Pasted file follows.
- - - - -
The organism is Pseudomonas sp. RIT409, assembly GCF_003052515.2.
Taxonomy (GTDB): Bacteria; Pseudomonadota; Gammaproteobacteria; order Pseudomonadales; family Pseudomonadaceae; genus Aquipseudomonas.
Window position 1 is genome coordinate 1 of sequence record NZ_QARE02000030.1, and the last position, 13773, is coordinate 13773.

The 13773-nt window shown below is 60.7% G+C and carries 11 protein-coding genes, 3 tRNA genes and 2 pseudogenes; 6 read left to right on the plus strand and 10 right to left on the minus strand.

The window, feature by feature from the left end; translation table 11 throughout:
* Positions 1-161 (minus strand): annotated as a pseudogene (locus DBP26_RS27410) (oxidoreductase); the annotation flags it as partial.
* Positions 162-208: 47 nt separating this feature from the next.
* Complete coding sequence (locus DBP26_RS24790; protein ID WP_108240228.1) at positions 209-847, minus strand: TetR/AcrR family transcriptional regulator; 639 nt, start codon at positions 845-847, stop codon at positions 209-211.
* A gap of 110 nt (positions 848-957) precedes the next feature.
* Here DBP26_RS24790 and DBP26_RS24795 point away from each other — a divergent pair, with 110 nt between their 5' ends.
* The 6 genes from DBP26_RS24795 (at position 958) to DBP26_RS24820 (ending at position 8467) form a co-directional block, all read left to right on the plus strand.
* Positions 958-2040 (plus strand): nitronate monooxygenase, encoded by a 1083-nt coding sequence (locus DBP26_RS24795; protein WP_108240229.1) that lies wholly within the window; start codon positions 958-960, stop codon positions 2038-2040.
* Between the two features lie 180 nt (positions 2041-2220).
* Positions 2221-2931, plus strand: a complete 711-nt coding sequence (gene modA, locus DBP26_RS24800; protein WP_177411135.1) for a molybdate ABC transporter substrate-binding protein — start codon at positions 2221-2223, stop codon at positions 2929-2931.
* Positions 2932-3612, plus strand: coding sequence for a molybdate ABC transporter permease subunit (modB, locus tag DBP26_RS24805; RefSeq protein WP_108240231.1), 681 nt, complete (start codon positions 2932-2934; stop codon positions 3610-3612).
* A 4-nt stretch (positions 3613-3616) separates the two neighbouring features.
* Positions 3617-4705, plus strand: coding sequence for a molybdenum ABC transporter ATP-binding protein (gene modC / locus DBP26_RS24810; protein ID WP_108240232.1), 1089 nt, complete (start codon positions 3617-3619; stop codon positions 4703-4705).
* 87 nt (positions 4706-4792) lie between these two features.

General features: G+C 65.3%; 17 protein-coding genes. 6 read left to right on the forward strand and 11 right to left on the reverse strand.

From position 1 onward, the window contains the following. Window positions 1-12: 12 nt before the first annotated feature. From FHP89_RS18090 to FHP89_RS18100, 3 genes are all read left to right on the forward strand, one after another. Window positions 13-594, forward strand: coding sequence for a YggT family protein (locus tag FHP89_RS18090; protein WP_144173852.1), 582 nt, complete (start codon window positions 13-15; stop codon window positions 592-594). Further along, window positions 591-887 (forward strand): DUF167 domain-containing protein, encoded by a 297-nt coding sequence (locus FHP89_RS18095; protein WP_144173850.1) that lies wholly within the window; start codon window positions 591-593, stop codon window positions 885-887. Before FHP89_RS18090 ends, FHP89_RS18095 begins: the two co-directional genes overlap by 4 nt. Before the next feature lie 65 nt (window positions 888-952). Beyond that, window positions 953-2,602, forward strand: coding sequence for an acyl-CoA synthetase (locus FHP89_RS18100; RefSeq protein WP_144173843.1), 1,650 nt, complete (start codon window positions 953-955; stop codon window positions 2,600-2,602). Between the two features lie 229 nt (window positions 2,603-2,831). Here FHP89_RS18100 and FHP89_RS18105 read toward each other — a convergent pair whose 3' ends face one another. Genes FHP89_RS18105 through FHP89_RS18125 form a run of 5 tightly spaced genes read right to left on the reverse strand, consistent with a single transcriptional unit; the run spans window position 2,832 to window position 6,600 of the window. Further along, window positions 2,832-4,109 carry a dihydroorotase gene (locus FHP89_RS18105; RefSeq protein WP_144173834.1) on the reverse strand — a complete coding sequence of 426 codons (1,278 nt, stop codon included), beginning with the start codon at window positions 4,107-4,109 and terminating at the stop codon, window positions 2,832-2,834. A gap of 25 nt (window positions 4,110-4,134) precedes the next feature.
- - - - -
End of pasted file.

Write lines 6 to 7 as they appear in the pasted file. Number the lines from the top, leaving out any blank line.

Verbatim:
* Positions 1-161 (minus strand): annotated as a pseudogene (locus DBP26_RS27410) (oxidoreductase); the annotation flags it as partial.
* Positions 162-208: 47 nt separating this feature from the next.